Sunday, September 21, 2008

The CASA Misses Chance to Lobby Federal Candidates on Students' Main Priorities

With the Federal election in full swing, advocacy organizations of all types are trying to influence political parties to get the best promises possible. Just as these groups kick into high gear, so too do the media outlets.

Media groups voraciously seek out angles, interviews, cute stories, scandals and anything else they can get their hands on to keep an audience tuned in. This is a prime opportunity for interest groups to get their messages out to the public and politicians.

One interest group, the Canadian Alliance of Student Associations (CASA) has recently launched web-campaign which they sell as “All you Need to Know to Make an Educated Vote.” Notable components to the site include some information on voting, and press releases, a blog, and a short video.

On second glance it is clear that missing among the CASA’s campaign is any attention to the issue that is arguably most important to students—tuition fees. This is first apparent in their poll asking what is the most important change needed for post-secondary education in Canada. Strangely, of the four questions, none give an option for reducing, freezing or, heaven forbid eliminating tuition fees. There isn't even an “other” option.

Unfortunately, it appears that the price of tuition fees isn’t on their radar at all for this election. At best, this is an embarrassing misreading of the students’ priorities that they purport to represent. What's more, the CASA’s “solutions” ignores calls from federal candidates themselves for dedicated federal funding to be used to help offset tuition fees.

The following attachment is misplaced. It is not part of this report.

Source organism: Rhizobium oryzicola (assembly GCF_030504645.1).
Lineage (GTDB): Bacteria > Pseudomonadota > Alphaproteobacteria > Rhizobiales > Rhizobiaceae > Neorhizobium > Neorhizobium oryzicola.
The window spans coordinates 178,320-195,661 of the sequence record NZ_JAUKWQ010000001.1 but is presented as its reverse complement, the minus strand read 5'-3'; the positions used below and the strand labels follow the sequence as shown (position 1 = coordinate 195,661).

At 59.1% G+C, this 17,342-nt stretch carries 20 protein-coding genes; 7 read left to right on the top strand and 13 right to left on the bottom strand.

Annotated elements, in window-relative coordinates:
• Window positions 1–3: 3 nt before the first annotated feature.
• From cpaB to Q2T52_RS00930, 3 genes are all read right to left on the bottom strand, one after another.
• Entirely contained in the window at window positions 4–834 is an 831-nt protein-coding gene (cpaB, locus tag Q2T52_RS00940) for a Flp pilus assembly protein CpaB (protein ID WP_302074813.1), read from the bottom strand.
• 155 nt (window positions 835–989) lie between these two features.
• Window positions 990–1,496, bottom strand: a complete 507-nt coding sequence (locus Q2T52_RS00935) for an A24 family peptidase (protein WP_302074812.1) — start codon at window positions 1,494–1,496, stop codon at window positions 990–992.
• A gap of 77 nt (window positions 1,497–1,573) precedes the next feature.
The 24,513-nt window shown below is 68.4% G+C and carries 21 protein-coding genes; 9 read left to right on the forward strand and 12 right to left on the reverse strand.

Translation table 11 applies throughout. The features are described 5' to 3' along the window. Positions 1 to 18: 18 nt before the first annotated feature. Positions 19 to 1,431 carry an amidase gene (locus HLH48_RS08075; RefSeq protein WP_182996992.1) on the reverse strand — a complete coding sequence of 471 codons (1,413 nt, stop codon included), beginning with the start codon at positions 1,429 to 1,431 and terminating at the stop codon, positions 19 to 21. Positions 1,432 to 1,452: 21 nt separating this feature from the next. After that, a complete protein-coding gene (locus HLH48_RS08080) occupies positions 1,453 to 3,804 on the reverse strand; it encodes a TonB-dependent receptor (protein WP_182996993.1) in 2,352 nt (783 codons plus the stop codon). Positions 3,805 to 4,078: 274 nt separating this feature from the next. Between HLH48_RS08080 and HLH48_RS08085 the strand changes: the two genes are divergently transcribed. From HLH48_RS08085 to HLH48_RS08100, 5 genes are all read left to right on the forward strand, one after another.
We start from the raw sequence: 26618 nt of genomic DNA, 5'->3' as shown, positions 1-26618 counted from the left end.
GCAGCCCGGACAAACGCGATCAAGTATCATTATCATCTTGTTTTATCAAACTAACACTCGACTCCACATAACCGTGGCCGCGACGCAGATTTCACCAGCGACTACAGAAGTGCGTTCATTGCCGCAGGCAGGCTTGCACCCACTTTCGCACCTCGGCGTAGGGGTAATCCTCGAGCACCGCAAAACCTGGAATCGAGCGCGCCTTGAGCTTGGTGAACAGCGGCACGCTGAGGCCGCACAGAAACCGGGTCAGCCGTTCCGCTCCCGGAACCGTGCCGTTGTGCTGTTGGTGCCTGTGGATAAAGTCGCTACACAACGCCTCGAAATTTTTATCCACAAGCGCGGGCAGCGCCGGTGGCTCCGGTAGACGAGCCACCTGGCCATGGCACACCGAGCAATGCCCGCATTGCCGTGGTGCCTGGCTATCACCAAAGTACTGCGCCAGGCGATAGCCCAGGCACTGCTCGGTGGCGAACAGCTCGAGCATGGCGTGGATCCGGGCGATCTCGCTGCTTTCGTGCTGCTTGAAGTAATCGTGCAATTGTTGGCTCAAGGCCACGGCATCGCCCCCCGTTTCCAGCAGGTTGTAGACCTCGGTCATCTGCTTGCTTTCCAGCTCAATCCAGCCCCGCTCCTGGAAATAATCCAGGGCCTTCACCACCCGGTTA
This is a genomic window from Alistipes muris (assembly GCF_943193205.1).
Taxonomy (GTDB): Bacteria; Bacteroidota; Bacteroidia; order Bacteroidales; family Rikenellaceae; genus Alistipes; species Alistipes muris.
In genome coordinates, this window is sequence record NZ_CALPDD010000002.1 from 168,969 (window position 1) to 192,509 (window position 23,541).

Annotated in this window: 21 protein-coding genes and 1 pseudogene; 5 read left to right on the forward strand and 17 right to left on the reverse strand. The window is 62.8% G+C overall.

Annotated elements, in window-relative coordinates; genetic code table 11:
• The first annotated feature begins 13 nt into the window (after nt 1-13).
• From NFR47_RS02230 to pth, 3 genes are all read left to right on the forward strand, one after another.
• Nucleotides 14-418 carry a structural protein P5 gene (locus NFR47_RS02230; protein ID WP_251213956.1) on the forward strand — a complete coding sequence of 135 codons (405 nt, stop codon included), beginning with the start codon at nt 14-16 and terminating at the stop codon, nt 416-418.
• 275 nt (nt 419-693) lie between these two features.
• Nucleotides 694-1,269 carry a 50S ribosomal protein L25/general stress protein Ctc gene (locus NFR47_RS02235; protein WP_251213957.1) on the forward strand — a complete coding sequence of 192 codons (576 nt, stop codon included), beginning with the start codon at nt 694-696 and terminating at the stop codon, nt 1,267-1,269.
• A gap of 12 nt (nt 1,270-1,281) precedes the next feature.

For example, the CASA does not link to the NDP’s “Education & training your family can afford” among their links to that party’s education platform. Instead they characterized the “NDP Party Platform” as only relating to the promise to medical students, which was announced in their plan for healthcare. Contrary to the all-encompassing website it purports to be, the rest of the “Party Platforms” section is out of date, with the exception of a section on the Green Party.

This organization appears to simply steer clear of tuition fees altogether. A closer reading of the CASA’s website and their press releases reveals a disconnect between their own tuition fee policy and the consistent absence of this issue from their lobby priorities. The CASA has come on board with other organisations who do call for a national strategy on post-secondary education, including dedicated transfer payments. Such a method of payments could be used to help offset the cost that students pay, making this an important federal issue. The average student must be disappointed, however, that the CASA is missing the boat on integrating into the discussion calls for lower tuition fees. Instead their sights are aimed lower, calling for a Pan-Canadian Dataset.

Students deserve better than this. When an organization’s lobby efforts do not represent their paying membership, students ultimately lose.

Student ‘representatives’ who call unqualified praise for party platforms 'lobbying' would better create the change they seek by taking jobs from the Liberals or the Greens and working from within these parties. If this is the CASA’s idea of making the post-secondary education system better, they should leave lobbying for real change to students.


Ryerson said...

"When an organization’s lobby efforts do not represent their paying membership, students ultimately lose."

A very interesting comment considering the CASA general assembly, I believe, decides on the lobby priorities of CASA. Therefore, this claim is unfounded - probably due to the writer of this story not knowing about the CASA's structure.